When I started dating Simon, my mom – who's passed away – was kind of like, “if that’s who the Lord brought you, well, there you go.” And my sister, I’ll never forget it, she said, “well, it’s not my thing...but it’s your thing.”
Marcie: It’s funny, like it’s not your “thing” to fall in love? That’s exactly what this is, I fell in love. It’s not like I said, “is there a white, red headed British man that I could seduce and marry?” No! I fell in love...there’s no “thing” that happened.
Simon: So that’s how we met.
Marcie: The cultural things we found out about each other as we were dating were mostly about being English and American, more so than being Black and white – which was the harder bit for our friends. I had to learn how to navigate the English way of things, the politeness factor. American culture is very “big is better,” while the English are very reticent.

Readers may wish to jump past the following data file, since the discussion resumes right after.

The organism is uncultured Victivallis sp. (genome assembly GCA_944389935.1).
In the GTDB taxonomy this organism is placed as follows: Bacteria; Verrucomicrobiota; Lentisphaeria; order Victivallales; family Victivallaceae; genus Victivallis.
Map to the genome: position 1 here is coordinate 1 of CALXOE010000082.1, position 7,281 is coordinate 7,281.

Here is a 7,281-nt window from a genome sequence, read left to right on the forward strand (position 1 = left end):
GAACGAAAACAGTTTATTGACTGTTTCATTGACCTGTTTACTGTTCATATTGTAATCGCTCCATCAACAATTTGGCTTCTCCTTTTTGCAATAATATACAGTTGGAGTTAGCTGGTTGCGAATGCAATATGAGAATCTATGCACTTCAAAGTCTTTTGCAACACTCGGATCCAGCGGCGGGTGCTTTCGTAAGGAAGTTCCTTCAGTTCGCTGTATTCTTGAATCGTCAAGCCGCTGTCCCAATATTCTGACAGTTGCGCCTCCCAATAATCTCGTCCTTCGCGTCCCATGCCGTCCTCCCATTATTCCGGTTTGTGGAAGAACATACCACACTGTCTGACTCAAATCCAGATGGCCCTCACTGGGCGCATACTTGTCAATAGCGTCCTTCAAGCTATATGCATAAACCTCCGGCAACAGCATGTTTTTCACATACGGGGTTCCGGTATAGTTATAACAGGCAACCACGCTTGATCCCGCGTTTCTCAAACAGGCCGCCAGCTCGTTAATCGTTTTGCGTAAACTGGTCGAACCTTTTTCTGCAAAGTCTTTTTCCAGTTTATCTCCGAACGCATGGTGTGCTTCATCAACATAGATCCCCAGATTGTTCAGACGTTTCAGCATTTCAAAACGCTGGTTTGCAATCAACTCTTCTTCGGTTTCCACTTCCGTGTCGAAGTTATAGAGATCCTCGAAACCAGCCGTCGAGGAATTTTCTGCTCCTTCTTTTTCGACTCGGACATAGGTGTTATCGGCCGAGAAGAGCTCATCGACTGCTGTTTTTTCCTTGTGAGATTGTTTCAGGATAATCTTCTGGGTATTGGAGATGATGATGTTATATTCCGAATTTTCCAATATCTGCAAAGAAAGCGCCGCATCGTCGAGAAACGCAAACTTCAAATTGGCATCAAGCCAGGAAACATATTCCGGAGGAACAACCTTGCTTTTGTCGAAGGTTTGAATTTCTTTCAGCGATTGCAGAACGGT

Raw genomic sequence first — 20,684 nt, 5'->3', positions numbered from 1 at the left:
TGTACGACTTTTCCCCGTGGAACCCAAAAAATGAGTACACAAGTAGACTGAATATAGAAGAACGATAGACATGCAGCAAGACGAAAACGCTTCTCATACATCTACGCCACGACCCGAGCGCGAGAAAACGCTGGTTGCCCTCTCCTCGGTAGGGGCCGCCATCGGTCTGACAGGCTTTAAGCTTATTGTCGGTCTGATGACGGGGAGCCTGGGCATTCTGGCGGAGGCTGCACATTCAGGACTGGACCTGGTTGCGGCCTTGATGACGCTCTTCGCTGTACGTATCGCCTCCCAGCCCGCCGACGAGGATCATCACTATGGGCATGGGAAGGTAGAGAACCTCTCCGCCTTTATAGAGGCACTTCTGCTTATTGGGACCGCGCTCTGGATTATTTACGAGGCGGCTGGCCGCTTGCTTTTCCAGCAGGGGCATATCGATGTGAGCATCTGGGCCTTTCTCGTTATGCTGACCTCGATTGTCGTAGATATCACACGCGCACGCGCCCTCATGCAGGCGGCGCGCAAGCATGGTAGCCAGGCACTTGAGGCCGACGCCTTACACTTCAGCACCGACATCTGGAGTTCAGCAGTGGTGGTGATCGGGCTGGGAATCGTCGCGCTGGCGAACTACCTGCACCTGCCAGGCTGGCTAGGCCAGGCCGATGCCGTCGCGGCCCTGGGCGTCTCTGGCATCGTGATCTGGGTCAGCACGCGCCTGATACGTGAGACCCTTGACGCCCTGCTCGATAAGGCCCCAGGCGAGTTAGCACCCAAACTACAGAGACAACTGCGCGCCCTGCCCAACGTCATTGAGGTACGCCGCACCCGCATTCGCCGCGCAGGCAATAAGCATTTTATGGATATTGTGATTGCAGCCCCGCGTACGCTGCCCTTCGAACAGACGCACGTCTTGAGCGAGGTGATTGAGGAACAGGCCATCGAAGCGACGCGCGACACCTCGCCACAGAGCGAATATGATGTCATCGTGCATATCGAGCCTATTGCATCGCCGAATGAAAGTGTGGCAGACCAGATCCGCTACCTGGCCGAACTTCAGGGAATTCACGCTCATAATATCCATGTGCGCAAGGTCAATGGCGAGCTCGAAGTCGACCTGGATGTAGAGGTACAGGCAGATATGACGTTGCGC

Simon: She was coming into a family situation where our Englishness was ramped up because we’re clinging to it. Especially when me and my sister get together, it just comes up a lot. We’re always talking about English things, TV shows, food, and all that stuff.
I learned early on that if I wasn’t careful, I’d completely leave her out of the conversation. I was just trying to get along with my family – the last thing in the world I wanted was for her to feel isolated – but she did feel isolated.
Marcie: And sometimes offended! I’m an American hearing about how terrible the food is and how terrible we are –
Simon: Which we don't feel at all – we love American culture – I mean I'm more American than English by now, it's crazy to say otherwise.
Simon: But that’s how it could come across, which was hard.
Marcie: There were a lot of times that it was hard for me to share my culture. But Simon’s parents – I just recently told them this – have helped me embrace my Blackness in the same way they embrace their Englishness.